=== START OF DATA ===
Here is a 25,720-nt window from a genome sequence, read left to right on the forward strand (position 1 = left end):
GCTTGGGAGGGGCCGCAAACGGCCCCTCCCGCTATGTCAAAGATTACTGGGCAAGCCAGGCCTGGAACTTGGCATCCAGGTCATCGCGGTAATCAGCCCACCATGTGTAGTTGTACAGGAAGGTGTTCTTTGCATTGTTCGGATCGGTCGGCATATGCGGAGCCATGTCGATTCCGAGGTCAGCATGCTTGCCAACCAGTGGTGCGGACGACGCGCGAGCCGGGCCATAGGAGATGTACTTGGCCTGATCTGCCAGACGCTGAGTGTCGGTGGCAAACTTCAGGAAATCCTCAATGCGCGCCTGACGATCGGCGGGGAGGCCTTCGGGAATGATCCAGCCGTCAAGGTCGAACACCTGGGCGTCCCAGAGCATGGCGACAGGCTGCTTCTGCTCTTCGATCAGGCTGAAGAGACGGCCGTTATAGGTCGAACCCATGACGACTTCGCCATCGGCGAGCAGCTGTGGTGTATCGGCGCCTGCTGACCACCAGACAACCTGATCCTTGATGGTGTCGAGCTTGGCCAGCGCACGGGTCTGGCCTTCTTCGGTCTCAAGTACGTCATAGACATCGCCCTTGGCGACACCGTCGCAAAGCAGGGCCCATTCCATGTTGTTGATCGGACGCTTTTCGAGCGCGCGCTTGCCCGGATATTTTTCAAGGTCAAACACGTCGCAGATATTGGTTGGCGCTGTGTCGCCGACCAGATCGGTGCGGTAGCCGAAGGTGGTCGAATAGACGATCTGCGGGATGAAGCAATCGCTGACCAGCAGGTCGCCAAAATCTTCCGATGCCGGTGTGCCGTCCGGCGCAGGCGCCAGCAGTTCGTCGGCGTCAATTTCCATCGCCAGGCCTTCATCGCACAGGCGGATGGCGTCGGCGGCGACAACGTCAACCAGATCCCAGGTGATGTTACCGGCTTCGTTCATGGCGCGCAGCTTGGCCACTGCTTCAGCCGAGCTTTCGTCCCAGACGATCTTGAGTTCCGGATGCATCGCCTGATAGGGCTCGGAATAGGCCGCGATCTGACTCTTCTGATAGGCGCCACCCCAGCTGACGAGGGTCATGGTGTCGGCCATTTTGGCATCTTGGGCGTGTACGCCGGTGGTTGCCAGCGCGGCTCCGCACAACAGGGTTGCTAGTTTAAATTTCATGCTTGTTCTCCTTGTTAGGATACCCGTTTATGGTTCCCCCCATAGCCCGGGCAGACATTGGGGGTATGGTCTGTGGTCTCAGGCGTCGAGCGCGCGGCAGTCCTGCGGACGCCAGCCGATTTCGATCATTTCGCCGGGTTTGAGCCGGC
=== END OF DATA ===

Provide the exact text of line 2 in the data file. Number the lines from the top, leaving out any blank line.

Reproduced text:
GCTTGGGAGGGGCCGCAAACGGCCCCTCCCGCTATGTCAAAGATTACTGGGCAAGCCAGGCCTGGAACTTGGCATCCAGGTCATCGCGGTAATCAGCCCACCATGTGTAGTTGTACAGGAAGGTGTTCTTTGCATTGTTCGGATCGGTCGGCATATGCGGAGCCATGTCGATTCCGAGGTCAGCATGCTTGCCAACCAGTGGTGCGGACGACGCGCGAGCCGGGCCATAGGAGATGTACTTGGCCTGATCTGCCAGACGCTGAGTGTCGGTGGCAAACTTCAGGAAATCCTCAATGCGCGCCTGACGATCGGCGGGGAGGCCTTCGGGAATGATCCAGCCGTCAAGGTCGAACACCTGGGCGTCCCAGAGCATGGCGACAGGCTGCTTCTGCTCTTCGATCAGGCTGAAGAGACGGCCGTTATAGGTCGAACCCATGACGACTTCGCCATCGGCGAGCAGCTGTGGTGTATCGGCGCCTGCTGACCACCAGACAACCTGATCCTTGATGGTGTCGAGCTTGGCCAGCGCACGGGTCTGGCCTTCTTCGGTCTCAAGTACGTCATAGACATCGCCCTTGGCGACACCGTCGCAAAGCAGGGCCCATTCCATGTTGTTGATCGGACGCTTTTCGAGCGCGCGCTTGCCCGGATATTTTTCAAGGTCAAACACGTCGCAGATATTGGTTGGCGCTGTGTCGCCGACCAGATCGGTGCGGTAGCCGAAGGTGGTCGAATAGACGATCTGCGGGATGAAGCAATCGCTGACCAGCAGGTCGCCAAAATCTTCCGATGCCGGTGTGCCGTCCGGCGCAGGCGCCAGCAGTTCGTCGGCGTCAATTTCCATCGCCAGGCCTTCATCGCACAGGCGGATGGCGTCGGCGGCGACAACGTCAACCAGATCCCAGGTGATGTTACCGGCTTCGTTCATGGCGCGCAGCTTGGCCACTGCTTCAGCCGAGCTTTCGTCCCAGACGATCTTGAGTTCCGGATGCATCGCCTGATAGGGCTCGGAATAGGCCGCGATCTGACTCTTCTGATAGGCGCCACCCCAGCTGACGAGGGTCATGGTGTCGGCCATTTTGGCATCTTGGGCGTGTACGCCGGTGGTTGCCAGCGCGGCTCCGCACAACAGGGTTGCTAGTTTAAATTTCATGCTTGTTCTCCTTGTTAGGATACCCGTTTATGGTTCCCCCCATAGCCCGGGCAGACATTGGGGGTATGGTCTGTGGTCTCAGGCGTCGAGCGCGCGGCAGTCCTGCGGACGCCAGCCGATTTCGATCATTTCGCCGGGTTTGAGCCGGC